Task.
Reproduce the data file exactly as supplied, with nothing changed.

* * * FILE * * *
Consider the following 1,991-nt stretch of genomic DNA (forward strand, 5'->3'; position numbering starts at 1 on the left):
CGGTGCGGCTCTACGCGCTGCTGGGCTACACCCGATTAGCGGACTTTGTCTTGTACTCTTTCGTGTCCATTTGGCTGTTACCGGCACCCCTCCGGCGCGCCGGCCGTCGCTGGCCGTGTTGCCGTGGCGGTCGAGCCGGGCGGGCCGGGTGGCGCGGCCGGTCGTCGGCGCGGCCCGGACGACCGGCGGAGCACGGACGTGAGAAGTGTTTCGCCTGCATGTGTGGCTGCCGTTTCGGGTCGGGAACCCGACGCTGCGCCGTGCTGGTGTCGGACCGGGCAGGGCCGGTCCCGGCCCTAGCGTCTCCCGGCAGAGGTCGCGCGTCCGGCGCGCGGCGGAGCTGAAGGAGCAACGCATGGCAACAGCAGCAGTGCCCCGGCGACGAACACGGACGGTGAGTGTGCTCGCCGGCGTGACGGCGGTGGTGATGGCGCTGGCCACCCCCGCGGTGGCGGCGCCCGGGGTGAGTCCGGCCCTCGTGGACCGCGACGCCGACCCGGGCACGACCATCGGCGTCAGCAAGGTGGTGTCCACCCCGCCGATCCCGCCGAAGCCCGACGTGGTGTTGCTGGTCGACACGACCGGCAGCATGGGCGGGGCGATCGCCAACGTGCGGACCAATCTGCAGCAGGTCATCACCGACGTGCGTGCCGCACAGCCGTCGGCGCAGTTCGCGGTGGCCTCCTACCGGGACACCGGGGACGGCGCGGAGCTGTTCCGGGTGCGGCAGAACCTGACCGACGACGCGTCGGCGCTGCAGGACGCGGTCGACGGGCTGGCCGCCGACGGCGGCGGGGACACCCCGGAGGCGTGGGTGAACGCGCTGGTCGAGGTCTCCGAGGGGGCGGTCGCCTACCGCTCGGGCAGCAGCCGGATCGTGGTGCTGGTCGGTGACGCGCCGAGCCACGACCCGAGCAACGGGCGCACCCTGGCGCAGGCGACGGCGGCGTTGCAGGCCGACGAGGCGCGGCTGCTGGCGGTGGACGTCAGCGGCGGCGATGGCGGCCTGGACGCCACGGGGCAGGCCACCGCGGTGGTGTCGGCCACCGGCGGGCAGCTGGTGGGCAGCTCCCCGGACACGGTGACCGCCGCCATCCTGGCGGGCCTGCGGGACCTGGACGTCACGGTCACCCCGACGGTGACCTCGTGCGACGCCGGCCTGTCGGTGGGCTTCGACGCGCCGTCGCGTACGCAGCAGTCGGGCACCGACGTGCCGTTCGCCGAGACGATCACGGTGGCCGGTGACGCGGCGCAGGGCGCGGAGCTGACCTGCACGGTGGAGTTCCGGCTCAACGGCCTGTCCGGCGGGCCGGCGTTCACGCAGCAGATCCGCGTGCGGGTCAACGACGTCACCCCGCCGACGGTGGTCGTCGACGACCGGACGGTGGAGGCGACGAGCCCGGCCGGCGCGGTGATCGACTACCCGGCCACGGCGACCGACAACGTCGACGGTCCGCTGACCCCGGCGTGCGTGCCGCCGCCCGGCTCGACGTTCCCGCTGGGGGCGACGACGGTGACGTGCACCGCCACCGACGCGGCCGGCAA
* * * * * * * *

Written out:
Consider the following 1,991-nt stretch of genomic DNA (forward strand, 5'->3'; position numbering starts at 1 on the left):
CGGTGCGGCTCTACGCGCTGCTGGGCTACACCCGATTAGCGGACTTTGTCTTGTACTCTTTCGTGTCCATTTGGCTGTTACCGGCACCCCTCCGGCGCGCCGGCCGTCGCTGGCCGTGTTGCCGTGGCGGTCGAGCCGGGCGGGCCGGGTGGCGCGGCCGGTCGTCGGCGCGGCCCGGACGACCGGCGGAGCACGGACGTGAGAAGTGTTTCGCCTGCATGTGTGGCTGCCGTTTCGGGTCGGGAACCCGACGCTGCGCCGTGCTGGTGTCGGACCGGGCAGGGCCGGTCCCGGCCCTAGCGTCTCCCGGCAGAGGTCGCGCGTCCGGCGCGCGGCGGAGCTGAAGGAGCAACGCATGGCAACAGCAGCAGTGCCCCGGCGACGAACACGGACGGTGAGTGTGCTCGCCGGCGTGACGGCGGTGGTGATGGCGCTGGCCACCCCCGCGGTGGCGGCGCCCGGGGTGAGTCCGGCCCTCGTGGACCGCGACGCCGACCCGGGCACGACCATCGGCGTCAGCAAGGTGGTGTCCACCCCGCCGATCCCGCCGAAGCCCGACGTGGTGTTGCTGGTCGACACGACCGGCAGCATGGGCGGGGCGATCGCCAACGTGCGGACCAATCTGCAGCAGGTCATCACCGACGTGCGTGCCGCACAGCCGTCGGCGCAGTTCGCGGTGGCCTCCTACCGGGACACCGGGGACGGCGCGGAGCTGTTCCGGGTGCGGCAGAACCTGACCGACGACGCGTCGGCGCTGCAGGACGCGGTCGACGGGCTGGCCGCCGACGGCGGCGGGGACACCCCGGAGGCGTGGGTGAACGCGCTGGTCGAGGTCTCCGAGGGGGCGGTCGCCTACCGCTCGGGCAGCAGCCGGATCGTGGTGCTGGTCGGTGACGCGCCGAGCCACGACCCGAGCAACGGGCGCACCCTGGCGCAGGCGACGGCGGCGTTGCAGGCCGACGAGGCGCGGCTGCTGGCGGTGGACGTCAGCGGCGGCGATGGCGGCCTGGACGCCACGGGGCAGGCCACCGCGGTGGTGTCGGCCACCGGCGGGCAGCTGGTGGGCAGCTCCCCGGACACGGTGACCGCCGCCATCCTGGCGGGCCTGCGGGACCTGGACGTCACGGTCACCCCGACGGTGACCTCGTGCGACGCCGGCCTGTCGGTGGGCTTCGACGCGCCGTCGCGTACGCAGCAGTCGGGCACCGACGTGCCGTTCGCCGAGACGATCACGGTGGCCGGTGACGCGGCGCAGGGCGCGGAGCTGACCTGCACGGTGGAGTTCCGGCTCAACGGCCTGTCCGGCGGGCCGGCGTTCACGCAGCAGATCCGCGTGCGGGTCAACGACGTCACCCCGCCGACGGTGGTCGTCGACGACCGGACGGTGGAGGCGACGAGCCCGGCCGGCGCGGTGATCGACTACCCGGCCACGGCGACCGACAACGTCGACGGTCCGCTGACCCCGGCGTGCGTGCCGCCGCCCGGCTCGACGTTCCCGCTGGGGGCGACGACGGTGACGTGCACCGCCACCGACGCGGCCGGCAA